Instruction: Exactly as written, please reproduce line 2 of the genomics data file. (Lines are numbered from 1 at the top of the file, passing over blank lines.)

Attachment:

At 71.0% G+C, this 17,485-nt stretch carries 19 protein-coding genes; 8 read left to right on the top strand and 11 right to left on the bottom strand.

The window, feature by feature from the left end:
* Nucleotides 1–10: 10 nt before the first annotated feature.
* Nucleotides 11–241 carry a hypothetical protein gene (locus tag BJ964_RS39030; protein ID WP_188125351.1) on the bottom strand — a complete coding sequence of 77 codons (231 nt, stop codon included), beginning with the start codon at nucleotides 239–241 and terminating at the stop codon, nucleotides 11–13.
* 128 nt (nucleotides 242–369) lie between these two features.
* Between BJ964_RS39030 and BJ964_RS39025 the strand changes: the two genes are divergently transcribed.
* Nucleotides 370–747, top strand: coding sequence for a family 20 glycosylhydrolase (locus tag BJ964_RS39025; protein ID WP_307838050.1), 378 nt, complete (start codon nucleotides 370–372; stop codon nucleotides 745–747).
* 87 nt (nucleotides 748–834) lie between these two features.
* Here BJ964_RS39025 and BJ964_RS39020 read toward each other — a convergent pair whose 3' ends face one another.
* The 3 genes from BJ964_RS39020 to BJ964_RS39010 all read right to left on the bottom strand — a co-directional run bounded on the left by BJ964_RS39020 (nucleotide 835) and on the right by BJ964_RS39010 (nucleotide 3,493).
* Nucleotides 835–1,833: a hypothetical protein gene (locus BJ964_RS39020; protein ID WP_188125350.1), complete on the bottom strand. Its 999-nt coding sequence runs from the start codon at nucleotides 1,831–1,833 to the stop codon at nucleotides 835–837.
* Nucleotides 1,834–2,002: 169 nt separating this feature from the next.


The window, feature by feature from the left end: